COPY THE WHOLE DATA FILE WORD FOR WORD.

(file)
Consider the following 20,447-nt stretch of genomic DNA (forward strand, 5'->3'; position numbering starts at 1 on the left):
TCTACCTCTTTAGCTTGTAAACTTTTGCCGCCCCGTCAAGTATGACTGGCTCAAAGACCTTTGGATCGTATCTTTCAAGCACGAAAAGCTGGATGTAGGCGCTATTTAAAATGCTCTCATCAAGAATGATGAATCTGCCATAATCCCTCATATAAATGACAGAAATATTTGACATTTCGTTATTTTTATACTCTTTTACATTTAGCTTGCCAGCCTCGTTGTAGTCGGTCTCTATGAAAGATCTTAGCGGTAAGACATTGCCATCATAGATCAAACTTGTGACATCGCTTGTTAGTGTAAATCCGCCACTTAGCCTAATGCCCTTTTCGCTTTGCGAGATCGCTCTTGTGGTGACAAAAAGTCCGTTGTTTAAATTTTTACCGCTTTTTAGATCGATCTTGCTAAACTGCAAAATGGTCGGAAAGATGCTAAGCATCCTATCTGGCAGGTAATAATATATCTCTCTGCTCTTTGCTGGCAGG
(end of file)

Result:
Consider the following 20,447-nt stretch of genomic DNA (forward strand, 5'->3'; position numbering starts at 1 on the left):
TCTACCTCTTTAGCTTGTAAACTTTTGCCGCCCCGTCAAGTATGACTGGCTCAAAGACCTTTGGATCGTATCTTTCAAGCACGAAAAGCTGGATGTAGGCGCTATTTAAAATGCTCTCATCAAGAATGATGAATCTGCCATAATCCCTCATATAAATGACAGAAATATTTGACATTTCGTTATTTTTATACTCTTTTACATTTAGCTTGCCAGCCTCGTTGTAGTCGGTCTCTATGAAAGATCTTAGCGGTAAGACATTGCCATCATAGATCAAACTTGTGACATCGCTTGTTAGTGTAAATCCGCCACTTAGCCTAATGCCCTTTTCGCTTTGCGAGATCGCTCTTGTGGTGACAAAAAGTCCGTTGTTTAAATTTTTACCGCTTTTTAGATCGATCTTGCTAAACTGCAAAATGGTCGGAAAGATGCTAAGCATCCTATCTGGCAGGTAATAATATATCTCTCTGCTCTTTGCTGGCAGG